Syzygites echinocarpus is widely considered to be a mycoparasite and is commonly found on decaying Basidiomycetes and some Ascomycetes. Water has little effect on Syzygites echinocarpus’ ability to form sexual reproduction. However, it does appear that light has some impact on the formation of sporangiophores, Syzygites echinocarpus rarely forms sproangiophores in complete darkness. Scientists have interpreted these results to indicate that the zygosporic stage is the resistant stage in Syzygites echinocarpus’ life cycle (6).
Syzygites echinocarpus is considered to be a necrotrophic mycoparasite that infects a wide host range. It is a real problem in the exportation of expensive edible mushrooms (such as Tricholomas). Syzygites echinocarpus first infects the pileus of the sporocarp then spreads to the surrounding tissue (7). During infection Syzygites echinocarpus forms a macro-mycelial structure which can be yellow, blue, or gray in color (8).Due to its wide host range Syzygites echinocarpus has a relatively large ecological distribution. Syzygites echinocarpus have been found in wetlands, lawns, and woodland habitats (9).
In natureS. megalocarpusis parasitic on Basidiomycetes and a few Ascomycetes (Kovacs and Sundberg, 1999). Benny and O’Donnell (1978) described the ontogeny of sporangia, sporangiospores, and zygospores using light microscopy. The ontogeny of the zygosporogenesis, mainly using electron microscopy, inS. megalocarpuswas presented by O’Donnell (1979).Syzygites megalocarpusis unusual in its formation of sporangiospores with spinose walls, a characteristic also shared bySporodiniella umbellata(Ekpo and Young, 1979)(Zygomycetes.org 2007)
Unlike most members of the Mucorales order, Syzygites echinocarpus is a homothallic species.The sporangia of Syzygites echinocarpus form directly on decaying Basidiomycetes (3).Sporangiophores stand erect. These structures are regularly septate and dichotomously branched (4), Figure 3. The sporangium contains a columella and only a few spores. The overall appearance of the sporangium is globose. The sporangiospores contain a spiny wall and are round in shape (3).
Syzygites echinocarpus is very important to humans economically. Syzygites echinocarpus has the ability to infect most edible mushrooms. This means that this fungus can have a large impact on the food industry worldwide. However, Syzygites echinocarpus has heightened importance in Asian countries because it is a parasite of Tricholomas. This type of Basidiomycete is extremely popular in Asian cuisine and it is very expensive.Due to the harmful, necrotrophic, effects of a Syzygites echinocarpus infection the Asian food market is particularly concerned with this zygomycete (8).
However mushroom farmers worldwide are concerned about Syzygites echinocarpus. Since it can infect a wide variety of fleshy mushrooms there is worldwide concern that a large infection could debilitate the worldwide supply of edible, commercially shipped mushrooms (9).
Syzygites echinocarpuscan be identified based upon morphology of its macrostructure during mycoparasitism. Syzygites echinocarpus infects sporocarps of a variety of hosts. During infection Syzygites echinocarpus forms a mycelial structure, which is furry or fuzzy looking, Figure 2. This fuzzy structure can appear yellow, blue or gray (8).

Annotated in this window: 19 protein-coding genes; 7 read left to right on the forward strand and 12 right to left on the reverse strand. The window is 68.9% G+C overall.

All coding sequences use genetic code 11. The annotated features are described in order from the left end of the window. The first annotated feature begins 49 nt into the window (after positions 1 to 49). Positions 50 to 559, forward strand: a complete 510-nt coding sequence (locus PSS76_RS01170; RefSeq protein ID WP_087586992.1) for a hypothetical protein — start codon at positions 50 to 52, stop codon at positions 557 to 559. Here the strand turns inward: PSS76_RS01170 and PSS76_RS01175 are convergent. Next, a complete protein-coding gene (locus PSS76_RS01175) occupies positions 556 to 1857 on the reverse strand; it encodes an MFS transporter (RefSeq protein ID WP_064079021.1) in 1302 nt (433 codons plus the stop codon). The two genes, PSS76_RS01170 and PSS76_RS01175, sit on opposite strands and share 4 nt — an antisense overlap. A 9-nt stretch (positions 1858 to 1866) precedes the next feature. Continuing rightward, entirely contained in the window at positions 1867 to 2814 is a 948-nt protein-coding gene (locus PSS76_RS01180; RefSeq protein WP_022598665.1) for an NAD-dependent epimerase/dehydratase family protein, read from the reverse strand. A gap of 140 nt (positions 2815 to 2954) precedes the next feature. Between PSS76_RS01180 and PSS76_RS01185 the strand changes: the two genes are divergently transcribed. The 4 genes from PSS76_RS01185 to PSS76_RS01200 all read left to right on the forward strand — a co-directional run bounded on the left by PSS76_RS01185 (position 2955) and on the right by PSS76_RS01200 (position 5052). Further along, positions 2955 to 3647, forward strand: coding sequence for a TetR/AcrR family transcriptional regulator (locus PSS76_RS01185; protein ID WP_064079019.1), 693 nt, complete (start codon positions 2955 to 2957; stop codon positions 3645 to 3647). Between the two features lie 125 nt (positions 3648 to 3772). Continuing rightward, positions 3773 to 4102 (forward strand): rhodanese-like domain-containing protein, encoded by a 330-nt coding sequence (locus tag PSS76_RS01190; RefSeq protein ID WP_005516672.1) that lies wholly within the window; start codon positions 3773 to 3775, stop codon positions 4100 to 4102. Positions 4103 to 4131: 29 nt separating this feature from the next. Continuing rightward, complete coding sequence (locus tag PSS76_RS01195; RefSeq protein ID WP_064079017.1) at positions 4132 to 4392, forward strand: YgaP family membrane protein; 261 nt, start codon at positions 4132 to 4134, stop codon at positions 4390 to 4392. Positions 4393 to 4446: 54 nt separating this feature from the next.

The sexual reproduction of Syzygite echinocarpus is homothallic, unlike most other species in the Mucoraceae family.In zygospore formation the zygophores can arise by 3 different mechanisms. The first mechanism occurs when a lateral branch forms off of the main hypae. This branch dichotomizes near its origin forming 2 branchlets (zygophores) which then undergo sexual reproduction. The second mechanism, which is the most common mechanism for zygospore formation, occurs when 2 zygophoric branches form close together directly from the hypha. The final mechanism occurs when zygophores forms on different threads of hypha, rather than close together on the same hyphae, and undergo sexual reproduction (6).
Suspensor cells of Syzygite echinocarpus are equally sized (3) and form parallel to zygospore and highly swollen (1), Figure 4. Zygospores have ornamented walls (3).
The fungi Syzygites echinocarpus is a member of the subphylum Mucoromycotina, the order Mucorales, and the family Mucoraceae. The genus Syzygites was first described by Ehrenberg in 1818 due to the unique zygosporic stage of the genus. In 1863 a synonym of the species Syzygites echinocarpus was described by Hildebrand, this synonymous fugal species was named Hildebrandiella echinocarpa (1). Some research has suggested that Syzygites megalocarpus is a synonymous species to Syzygites echinocarpus, however this synonymous relationship is somewhat controversial and has not been confirmed by DNA data in multiple studies. Syzygites echinocarpus does not have a common name.
The genus Syzygites has been researched using phylogenetic studies on several occasions. Through these studies it has been determined that Syzygites are most closely related to Rhizopus stolonifer (2) Figure 1.
Syzygitessporangiophores arise directly from the substrate. They are several times dichotomously branched with each branch terminating in a sporangium that is globose, columellate, and few-spored; wall deliquescent. Sporangiospores globose, with a spinose wall. Zygospores with a pigmented, ornamented wall; formed on a more or less equal, opposed suspensors. Zygospores formed on dichotomously branched zygophores terminating in sterile spines (Hesseltine, 1957).
Type species:S. megalocarpus